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The results could be extended from in vitro study towards in vivo recordings of organs and tissues and to implantable devices to monitor health (Image: IBEC).

A research team develop biotransistors able to hear small beats of live

Researchers at the Institute for Bioengineering of Catalonia (IBEC) in the Barcelona Science Park, in collaboration with the Institute of Materials Science of Barcelona (ICMAB-CSIC), develop a flexible, cheap and biocompatible transistor platform able to record an electrocardiogram of cells and micro-tissues during long periods of time.The platform, based on organic transistor technology (EGOFET), can also measure the effect of drugs on beating cells, as cardiomyocytes, opening the door to several applications such as implantable devices for health.


One of the tests that almost every patient must face before a surgery or other health intervention is an electrocardiogram. To perform this screening, medical doctors traditionally use a set of electrodes, which are able to record the electrical activity of the heart. The question is: what happens when the signal is much smaller, for instance, when you want to hear the beat of small clusters of cells or groups of cells within tissues?

Scientists have been addressing this issue for years, since solving this drawback may pave the way in drug development and screening. Of equal importance, the development of these techniques together with the use of pluripotent stem cell derivatives opens the door not only to immediate applications in the cardiac field, but in other important areas of research, as the neural field.

Now, experts at the Institute for Bioengineering of Catalonia (IBEC), in collaboration with the Institute of Materials Science of Barcelona (ICMAB-CSIC), have achieved a new milestone. By developing a bio-platform that integrates in its core an organic electronic device called Electrolyte Gated Organic Field Effect Transistor (EGOFETs), researchers have been able to monitor the electrical signal of cells and micro-tissues during long periods of time. The work is the result of a fruitful multidisciplinary collaboration between an organic electronic devices team (led by Dr. Marta Mas-Torrent from ICMAB), a bioengineering team (led by UB Professor Gabriel Gomila at IBEC) and a stem-cell tissue engineering team (led by ICREA Research Professor Núria Montserrat at IBEC), with the collaboration on instrumentation development from Dr. Tobias Cramer,  from the University of Bologna in Italy.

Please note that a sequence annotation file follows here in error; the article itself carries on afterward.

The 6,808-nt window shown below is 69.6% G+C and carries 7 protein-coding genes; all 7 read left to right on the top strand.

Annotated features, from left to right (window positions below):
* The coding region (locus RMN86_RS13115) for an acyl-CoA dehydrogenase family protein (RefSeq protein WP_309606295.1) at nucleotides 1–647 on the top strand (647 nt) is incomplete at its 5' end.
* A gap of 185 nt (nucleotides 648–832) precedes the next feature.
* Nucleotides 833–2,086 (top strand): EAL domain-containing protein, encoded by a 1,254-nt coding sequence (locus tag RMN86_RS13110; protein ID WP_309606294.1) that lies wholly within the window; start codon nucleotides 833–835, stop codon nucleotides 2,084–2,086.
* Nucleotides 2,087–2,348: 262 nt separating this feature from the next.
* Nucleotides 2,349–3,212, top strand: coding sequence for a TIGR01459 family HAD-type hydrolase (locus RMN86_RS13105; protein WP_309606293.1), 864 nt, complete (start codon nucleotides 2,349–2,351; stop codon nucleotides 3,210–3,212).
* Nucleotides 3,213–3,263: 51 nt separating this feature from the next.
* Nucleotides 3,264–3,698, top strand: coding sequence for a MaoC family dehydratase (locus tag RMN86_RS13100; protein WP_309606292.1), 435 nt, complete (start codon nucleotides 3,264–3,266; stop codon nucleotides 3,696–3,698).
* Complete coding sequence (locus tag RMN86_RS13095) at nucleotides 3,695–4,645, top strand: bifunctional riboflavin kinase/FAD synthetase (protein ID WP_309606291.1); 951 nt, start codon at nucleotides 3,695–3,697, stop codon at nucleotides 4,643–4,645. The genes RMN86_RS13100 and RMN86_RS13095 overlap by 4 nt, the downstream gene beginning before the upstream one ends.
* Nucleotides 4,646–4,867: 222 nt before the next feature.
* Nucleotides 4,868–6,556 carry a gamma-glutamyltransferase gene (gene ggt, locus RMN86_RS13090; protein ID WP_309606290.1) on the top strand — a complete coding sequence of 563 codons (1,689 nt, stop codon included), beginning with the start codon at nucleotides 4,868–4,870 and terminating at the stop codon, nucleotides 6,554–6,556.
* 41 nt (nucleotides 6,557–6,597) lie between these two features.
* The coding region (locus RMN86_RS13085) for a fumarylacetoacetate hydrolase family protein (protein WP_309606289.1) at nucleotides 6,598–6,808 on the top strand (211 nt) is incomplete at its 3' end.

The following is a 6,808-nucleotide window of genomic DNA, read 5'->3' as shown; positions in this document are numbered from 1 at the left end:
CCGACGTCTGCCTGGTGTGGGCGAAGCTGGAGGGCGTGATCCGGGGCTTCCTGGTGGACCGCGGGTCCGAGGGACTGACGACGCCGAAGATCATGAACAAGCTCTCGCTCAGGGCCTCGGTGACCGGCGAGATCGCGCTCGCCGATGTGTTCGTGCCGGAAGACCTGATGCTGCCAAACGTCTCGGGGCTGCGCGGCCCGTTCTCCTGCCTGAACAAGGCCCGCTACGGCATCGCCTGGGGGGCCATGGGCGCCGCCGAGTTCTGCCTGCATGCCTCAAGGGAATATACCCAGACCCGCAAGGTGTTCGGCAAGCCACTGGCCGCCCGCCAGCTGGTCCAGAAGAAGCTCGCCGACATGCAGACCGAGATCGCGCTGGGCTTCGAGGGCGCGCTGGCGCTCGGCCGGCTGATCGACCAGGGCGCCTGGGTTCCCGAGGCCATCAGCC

“It was amazing to see how the electrophysiological platform developed with seeded cardiac cells was functional for several weeks without degrading its performance. This capability opens endless applications in biology and biomedicine”, say Dr. Adrica Kyndiah, first author of the paper and researcher at IBEC.

Reference article: Kyndiah A, Leonardi F, Tarantino C, Cramer T, Millan-Solsona R, Garreta E, Montserrat N, Mas-Torrent M, Gomila G. “Bioelectronic Recordings of Cardiomyocytes with Accumulation Mode Electrolyte Gated Organic Field Effect Transistors“. Biosens Bioelectron. 2019 Nov 6:111844. doi: 10.1016/j.bios.2019.111844  

►For further information: IBEC website [+]